Natasha of Rottn’n Manor / May 13, 2003 – June 20, 2013


It is with a heavy hearts that we said goodbye to our friend Tasha tonight.  On Monday evening when we got home from work, we found her in distress from bloat (for those not familiar with this:   We took her immediately to our vet and surgery was performed, and then she was transferred to an emergency vet for overnight monitoring which our vet could not provide.  She fought valiantly and pulled through a rough few post-op days.  We thought that we might have dodged the bullet when the emergency vet released her, but within hours of coming home troubling changes were seen.  And the downward spiral began.  It was just too much to ask.

When we adopted Tasha 8 years ago, she was a troubled girl with behavior issues.  We turned her around into a dog that those who met her, even the vet staff, became quite fond of her.  She was even been invited to neighborhood parties!

We have fond memories now.  I’d like to share a few.

One I have of Tasha’s gentle side that, at the time I couldn’t believe that I was witnessing.  A 10/11 year old autistic child approached her (this was in the early days of ownership, when we were still working some of those behavior issues) and I was quite cautious when “strangers” approached.  Tasha was the most relaxed (almost tranquilized look to her face) that I had seen her up to that point in a strange public place with strangers…when the child hugged her, she gently leaned into the embraced and closed her eyes.  That day I started to see her differently.  She had a soft spot for children.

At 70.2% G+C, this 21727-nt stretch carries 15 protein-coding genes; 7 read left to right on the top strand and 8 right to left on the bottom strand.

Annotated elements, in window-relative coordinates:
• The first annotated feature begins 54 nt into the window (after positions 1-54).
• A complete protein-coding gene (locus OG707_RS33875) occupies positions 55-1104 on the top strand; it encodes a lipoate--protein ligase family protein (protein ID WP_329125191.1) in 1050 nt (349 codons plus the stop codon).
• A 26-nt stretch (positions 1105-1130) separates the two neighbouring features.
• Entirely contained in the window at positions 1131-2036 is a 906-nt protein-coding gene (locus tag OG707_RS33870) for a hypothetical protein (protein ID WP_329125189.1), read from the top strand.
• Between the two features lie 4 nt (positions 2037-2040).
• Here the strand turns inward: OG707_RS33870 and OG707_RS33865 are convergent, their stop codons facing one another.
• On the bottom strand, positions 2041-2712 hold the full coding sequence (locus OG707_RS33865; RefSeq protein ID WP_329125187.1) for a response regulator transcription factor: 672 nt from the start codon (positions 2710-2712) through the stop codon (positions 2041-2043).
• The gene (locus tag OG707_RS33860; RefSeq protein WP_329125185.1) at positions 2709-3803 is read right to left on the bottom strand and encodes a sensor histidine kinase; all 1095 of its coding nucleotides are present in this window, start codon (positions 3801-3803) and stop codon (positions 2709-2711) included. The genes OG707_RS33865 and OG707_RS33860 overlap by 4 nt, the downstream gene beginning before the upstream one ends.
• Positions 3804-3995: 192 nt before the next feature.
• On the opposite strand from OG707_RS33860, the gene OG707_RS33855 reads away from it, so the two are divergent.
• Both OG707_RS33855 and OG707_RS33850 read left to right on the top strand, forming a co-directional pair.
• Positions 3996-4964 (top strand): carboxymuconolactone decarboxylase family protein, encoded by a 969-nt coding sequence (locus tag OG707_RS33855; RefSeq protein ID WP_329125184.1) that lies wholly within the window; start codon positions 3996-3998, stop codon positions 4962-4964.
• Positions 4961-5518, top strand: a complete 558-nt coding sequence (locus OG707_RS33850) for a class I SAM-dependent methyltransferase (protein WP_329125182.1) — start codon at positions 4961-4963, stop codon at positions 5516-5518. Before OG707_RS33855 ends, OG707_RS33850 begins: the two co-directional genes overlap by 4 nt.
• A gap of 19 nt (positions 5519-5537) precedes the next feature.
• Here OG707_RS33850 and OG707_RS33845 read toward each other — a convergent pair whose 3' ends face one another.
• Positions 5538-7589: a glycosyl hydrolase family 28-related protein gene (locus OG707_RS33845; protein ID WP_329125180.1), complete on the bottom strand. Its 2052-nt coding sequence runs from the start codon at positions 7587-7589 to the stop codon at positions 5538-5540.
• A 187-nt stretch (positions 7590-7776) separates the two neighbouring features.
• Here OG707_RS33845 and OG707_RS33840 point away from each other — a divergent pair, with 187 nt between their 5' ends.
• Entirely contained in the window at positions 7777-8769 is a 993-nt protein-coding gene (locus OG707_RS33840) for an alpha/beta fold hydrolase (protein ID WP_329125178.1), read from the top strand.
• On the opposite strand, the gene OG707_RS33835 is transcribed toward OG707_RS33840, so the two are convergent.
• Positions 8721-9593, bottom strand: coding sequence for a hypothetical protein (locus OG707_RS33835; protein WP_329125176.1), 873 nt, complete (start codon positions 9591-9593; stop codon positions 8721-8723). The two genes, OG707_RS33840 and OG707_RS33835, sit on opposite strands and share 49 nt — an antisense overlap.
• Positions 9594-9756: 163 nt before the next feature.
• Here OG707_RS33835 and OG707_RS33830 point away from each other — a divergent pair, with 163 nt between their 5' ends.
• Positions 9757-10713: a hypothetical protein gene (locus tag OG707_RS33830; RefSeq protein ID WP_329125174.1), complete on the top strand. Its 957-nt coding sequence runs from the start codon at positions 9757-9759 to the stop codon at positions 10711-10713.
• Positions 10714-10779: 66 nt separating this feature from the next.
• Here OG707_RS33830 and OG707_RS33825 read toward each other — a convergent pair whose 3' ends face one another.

But she wasn’t all mush; she was a Rottweiler, a warrior, a working dog at heart.  There was this day that always brings a smile to my face.  We joined the Schutzhund dogs, mostly German Shepherds, for an outing to a sheep herding test.  She was already 7 ½ years old, not a youngster by Rottie standards. That day, she showed the GSD’s a thing or two about moving sheep around a pen.  I would like to thank my friend Scott for the video, here is Tasha herding sheep:

Hope there are plenty of sheep, an abundance of cookies (that don’t go to your waist), maybe even a squirrel or two, and no more aches & pains anymore!

1 comment so far

  1. lidipiri on

    The loss of a loved one (whether it be of the two-legged or 4-legged kind) is so very sad. Yet the best way to remember them is how you are doing it… with all the reasons they were special in your life.

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